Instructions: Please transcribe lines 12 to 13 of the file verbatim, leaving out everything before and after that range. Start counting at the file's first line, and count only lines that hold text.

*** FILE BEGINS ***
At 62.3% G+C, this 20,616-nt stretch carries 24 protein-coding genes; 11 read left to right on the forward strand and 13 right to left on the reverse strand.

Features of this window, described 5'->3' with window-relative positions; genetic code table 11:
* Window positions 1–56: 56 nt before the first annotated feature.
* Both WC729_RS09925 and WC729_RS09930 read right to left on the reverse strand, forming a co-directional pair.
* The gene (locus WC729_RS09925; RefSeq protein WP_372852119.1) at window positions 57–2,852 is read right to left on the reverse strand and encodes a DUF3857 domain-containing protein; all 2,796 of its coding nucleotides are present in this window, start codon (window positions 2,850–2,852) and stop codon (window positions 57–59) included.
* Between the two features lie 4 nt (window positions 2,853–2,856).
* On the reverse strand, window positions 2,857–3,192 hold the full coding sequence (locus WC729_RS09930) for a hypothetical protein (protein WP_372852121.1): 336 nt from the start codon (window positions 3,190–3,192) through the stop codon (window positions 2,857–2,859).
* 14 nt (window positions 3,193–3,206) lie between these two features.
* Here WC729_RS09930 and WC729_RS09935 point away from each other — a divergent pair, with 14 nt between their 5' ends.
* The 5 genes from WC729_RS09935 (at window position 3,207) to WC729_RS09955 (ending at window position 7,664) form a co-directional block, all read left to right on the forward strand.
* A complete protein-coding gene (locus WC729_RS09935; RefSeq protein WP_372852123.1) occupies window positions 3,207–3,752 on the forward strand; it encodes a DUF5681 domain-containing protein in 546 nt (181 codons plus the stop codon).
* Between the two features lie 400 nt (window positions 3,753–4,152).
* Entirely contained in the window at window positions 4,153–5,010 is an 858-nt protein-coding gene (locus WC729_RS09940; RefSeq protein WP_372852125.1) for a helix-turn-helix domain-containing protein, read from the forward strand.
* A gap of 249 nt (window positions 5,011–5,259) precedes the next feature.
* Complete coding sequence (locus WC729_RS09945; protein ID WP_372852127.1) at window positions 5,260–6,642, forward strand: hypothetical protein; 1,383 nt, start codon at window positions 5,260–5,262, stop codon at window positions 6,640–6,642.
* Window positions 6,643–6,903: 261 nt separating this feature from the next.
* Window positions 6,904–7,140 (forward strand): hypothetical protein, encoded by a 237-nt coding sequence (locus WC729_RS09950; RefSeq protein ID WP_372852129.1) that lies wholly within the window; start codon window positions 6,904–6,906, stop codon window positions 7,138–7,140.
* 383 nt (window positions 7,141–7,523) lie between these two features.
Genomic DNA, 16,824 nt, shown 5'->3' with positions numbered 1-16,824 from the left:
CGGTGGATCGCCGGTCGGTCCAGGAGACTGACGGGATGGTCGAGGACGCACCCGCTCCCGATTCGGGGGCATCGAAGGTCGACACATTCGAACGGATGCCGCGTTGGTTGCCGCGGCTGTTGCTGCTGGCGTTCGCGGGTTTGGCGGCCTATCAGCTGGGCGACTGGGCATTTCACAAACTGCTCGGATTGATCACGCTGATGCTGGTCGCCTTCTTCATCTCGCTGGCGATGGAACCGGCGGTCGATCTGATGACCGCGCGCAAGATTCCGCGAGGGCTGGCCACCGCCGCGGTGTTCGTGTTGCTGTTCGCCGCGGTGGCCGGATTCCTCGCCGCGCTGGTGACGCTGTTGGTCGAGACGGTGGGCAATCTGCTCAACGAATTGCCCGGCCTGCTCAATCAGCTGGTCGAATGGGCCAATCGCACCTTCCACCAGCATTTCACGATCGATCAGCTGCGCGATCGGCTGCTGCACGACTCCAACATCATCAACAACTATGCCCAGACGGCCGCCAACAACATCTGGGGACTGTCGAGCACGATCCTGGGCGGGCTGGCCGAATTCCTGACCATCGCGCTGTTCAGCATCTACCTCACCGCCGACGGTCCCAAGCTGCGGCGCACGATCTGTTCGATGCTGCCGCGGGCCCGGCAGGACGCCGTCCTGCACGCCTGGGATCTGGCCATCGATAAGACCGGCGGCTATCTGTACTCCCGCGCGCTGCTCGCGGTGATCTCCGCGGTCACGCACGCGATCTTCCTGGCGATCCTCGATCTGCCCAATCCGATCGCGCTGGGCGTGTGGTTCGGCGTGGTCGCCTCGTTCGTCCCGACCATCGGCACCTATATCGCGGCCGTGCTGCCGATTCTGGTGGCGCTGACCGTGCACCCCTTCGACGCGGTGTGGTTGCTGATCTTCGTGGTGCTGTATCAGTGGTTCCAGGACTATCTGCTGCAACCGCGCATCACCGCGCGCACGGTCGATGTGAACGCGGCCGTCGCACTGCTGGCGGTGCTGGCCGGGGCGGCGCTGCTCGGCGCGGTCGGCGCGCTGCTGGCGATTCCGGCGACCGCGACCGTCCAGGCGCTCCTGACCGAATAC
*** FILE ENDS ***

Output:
* Between the two features lie 400 nt (window positions 3,753–4,152).
* Entirely contained in the window at window positions 4,153–5,010 is an 858-nt protein-coding gene (locus WC729_RS09940; RefSeq protein WP_372852125.1) for a helix-turn-helix domain-containing protein, read from the forward strand.